Failte gu Fuadach nan Gaidhealt na h-Alba

Failte gu Fuadach nan Gaidhealt na h-Alba.
The Highland Clearances were a devestating part of the history of Scotland. For many it changed not only their way of life but also shaped the rural future of Scotland. Many villagers suffered at the hands of their landlords and tackmen and fought a desperate struggle to find a new life. Others managed to propser in a new life that never saw them return to Scotland again. Here is a resource that supports the documentation and historical value of this important area of Scottish history. You can follow in the footsteps of these villagers and find detailed descriptions and locations of the remains of some of the villages and townships through site descriptions, photographs and suggestions for further reading and links to follow.




Friday, 20 January 2012

Pitleoch. Lower Pitleoch Farmstead

Copyright. Crown.
On the way back from Salachill, returning to the car, there are one or two small farmsteads and outbuildings doted along the way. There is the large Pitleoch Farm that stands prominantly on the hill and is hard to miss. Whilst prominant, this does not attract my attention but directs me south east of this location towards the path and an old farm stead and various outbuildings located on a slight terrace next to the path.



Copyright: NLS.
This is an interesting site in that it is situated next an artributary of the Ballinloan Burn. Identified on a terrace about 100m W of the Pitleoch Burn, this farmstead comprises of a roofed farmhouse, a cruck-roofed barn that is now used to store stock and materials. There is a horse-engine platform on the WNW, and identifieable traces of other buildings.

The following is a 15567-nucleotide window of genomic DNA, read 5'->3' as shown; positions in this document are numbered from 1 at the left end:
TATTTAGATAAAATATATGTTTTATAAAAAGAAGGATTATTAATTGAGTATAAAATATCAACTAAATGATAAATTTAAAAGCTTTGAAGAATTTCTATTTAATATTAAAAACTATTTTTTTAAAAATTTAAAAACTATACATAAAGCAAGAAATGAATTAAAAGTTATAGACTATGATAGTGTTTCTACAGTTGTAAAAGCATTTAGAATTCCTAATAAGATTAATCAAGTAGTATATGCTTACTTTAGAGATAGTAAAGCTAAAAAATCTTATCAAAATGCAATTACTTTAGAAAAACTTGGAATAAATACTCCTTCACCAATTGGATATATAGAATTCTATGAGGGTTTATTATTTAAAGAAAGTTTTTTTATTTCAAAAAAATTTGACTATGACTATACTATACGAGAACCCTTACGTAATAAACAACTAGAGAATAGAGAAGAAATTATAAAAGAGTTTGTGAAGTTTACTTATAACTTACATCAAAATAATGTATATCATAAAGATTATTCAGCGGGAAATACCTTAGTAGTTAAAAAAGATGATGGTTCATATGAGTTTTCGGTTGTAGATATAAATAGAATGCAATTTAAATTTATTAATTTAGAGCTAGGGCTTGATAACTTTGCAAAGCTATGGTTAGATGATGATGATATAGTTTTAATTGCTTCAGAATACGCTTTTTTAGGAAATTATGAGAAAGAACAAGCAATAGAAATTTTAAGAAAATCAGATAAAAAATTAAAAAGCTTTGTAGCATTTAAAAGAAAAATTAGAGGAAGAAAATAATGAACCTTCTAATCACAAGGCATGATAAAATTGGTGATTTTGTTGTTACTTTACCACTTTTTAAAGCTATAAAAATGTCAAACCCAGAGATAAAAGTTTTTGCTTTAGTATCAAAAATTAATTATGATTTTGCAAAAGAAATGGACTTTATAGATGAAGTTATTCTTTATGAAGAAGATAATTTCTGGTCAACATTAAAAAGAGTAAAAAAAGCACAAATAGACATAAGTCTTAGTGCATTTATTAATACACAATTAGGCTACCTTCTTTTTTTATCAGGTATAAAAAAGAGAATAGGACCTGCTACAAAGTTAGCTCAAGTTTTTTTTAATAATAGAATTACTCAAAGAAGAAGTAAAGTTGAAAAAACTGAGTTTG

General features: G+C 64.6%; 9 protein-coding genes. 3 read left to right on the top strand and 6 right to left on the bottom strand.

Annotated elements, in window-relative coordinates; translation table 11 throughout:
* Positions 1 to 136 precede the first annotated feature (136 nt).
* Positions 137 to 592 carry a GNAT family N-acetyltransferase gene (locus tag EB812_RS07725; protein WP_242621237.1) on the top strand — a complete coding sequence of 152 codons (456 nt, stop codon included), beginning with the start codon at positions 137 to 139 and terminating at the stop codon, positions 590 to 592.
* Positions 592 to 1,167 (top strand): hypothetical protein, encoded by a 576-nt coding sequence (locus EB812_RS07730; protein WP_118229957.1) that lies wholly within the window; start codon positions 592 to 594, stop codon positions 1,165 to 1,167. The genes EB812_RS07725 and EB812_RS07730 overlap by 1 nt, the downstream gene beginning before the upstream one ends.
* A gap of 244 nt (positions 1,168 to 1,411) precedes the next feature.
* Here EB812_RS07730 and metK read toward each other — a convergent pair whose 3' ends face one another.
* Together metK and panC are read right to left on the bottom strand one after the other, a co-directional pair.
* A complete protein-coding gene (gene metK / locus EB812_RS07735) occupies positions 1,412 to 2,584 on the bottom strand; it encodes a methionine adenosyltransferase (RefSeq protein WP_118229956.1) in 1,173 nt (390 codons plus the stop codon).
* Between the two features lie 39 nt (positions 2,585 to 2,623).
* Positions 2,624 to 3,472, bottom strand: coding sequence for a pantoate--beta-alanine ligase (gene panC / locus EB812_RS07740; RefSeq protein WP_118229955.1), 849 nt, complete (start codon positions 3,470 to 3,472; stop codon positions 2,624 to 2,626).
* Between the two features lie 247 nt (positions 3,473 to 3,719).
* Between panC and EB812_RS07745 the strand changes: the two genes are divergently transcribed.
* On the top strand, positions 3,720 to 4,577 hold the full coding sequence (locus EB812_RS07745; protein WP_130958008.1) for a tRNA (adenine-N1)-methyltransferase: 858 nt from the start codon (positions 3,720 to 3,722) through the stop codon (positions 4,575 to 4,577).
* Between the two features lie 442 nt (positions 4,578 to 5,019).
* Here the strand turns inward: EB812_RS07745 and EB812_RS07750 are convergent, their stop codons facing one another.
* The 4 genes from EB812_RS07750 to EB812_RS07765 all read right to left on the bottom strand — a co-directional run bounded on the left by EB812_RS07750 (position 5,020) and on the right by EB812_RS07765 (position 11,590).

Building remains
 With the exception of the farmhouse, the 1st edition of the OS 6-inch map  depicts all the farmstead buildings as roofed; however, two of the buildings recorded during a survey carried out in 1993 occupy the site of a single roofed-structure shown on the 1st edition OS 6-inch map, but the 2nd edition depicts two buildings on the same alignment  which may be those identified in fieldwork.

The site of the building depicted on the 1st edition map may be indicated by a building-platform to the ESE of building.  Of the unroofed buildings, two are reduced to platforms. One was a barn with a horse-engine platform on its E side, 6.5m across, with a groove for a drive-shaft; the second is reduced to footings 0.5m high. The remaining buildings are ina relatively good state but are subcimmung to the ravages of the weather and geography of the area.

They range in size from 9.6m to 33m in length by between 3.6m and 4.3m in breadth, within faced-rubble walls ranging from 0.55m to 0.9m thick and standing to between 1m and 2.2m in height. Fireplaces are  visible in two of the buildings . The longest building is sub-divided into four compartments and but displays traces of alteration, with a blocked door, two inserted partitions and there is evidence of later mortar repairs to the stonework

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